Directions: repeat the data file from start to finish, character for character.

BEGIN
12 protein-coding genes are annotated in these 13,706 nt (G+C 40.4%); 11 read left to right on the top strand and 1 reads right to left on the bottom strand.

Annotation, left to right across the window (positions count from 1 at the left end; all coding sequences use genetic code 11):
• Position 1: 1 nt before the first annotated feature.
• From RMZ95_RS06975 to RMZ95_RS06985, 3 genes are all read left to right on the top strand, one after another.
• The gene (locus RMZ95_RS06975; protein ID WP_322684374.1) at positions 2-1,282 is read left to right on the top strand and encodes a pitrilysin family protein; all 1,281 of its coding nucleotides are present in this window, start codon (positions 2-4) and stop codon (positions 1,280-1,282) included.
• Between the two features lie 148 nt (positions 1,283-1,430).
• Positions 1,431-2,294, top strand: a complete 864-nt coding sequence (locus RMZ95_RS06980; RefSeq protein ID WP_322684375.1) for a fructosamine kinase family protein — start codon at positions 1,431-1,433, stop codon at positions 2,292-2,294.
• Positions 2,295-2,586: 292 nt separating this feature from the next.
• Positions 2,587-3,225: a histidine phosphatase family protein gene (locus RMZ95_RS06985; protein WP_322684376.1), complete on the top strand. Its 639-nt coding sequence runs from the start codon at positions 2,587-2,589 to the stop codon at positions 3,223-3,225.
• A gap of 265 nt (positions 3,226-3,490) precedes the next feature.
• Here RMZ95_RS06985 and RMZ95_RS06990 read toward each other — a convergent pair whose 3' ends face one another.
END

12 protein-coding genes are annotated in these 13,706 nt (G+C 40.4%); 11 read left to right on the top strand and 1 reads right to left on the bottom strand.

Annotation, left to right across the window (positions count from 1 at the left end; all coding sequences use genetic code 11):
• Position 1: 1 nt before the first annotated feature.
• From RMZ95_RS06975 to RMZ95_RS06985, 3 genes are all read left to right on the top strand, one after another.
• The gene (locus RMZ95_RS06975; protein ID WP_322684374.1) at positions 2-1,282 is read left to right on the top strand and encodes a pitrilysin family protein; all 1,281 of its coding nucleotides are present in this window, start codon (positions 2-4) and stop codon (positions 1,280-1,282) included.
• Between the two features lie 148 nt (positions 1,283-1,430).
• Positions 1,431-2,294, top strand: a complete 864-nt coding sequence (locus RMZ95_RS06980; RefSeq protein ID WP_322684375.1) for a fructosamine kinase family protein — start codon at positions 1,431-1,433, stop codon at positions 2,292-2,294.
• Positions 2,295-2,586: 292 nt separating this feature from the next.
• Positions 2,587-3,225: a histidine phosphatase family protein gene (locus RMZ95_RS06985; protein WP_322684376.1), complete on the top strand. Its 639-nt coding sequence runs from the start codon at positions 2,587-2,589 to the stop codon at positions 3,223-3,225.
• A gap of 265 nt (positions 3,226-3,490) precedes the next feature.
• Here RMZ95_RS06985 and RMZ95_RS06990 read toward each other — a convergent pair whose 3' ends face one another.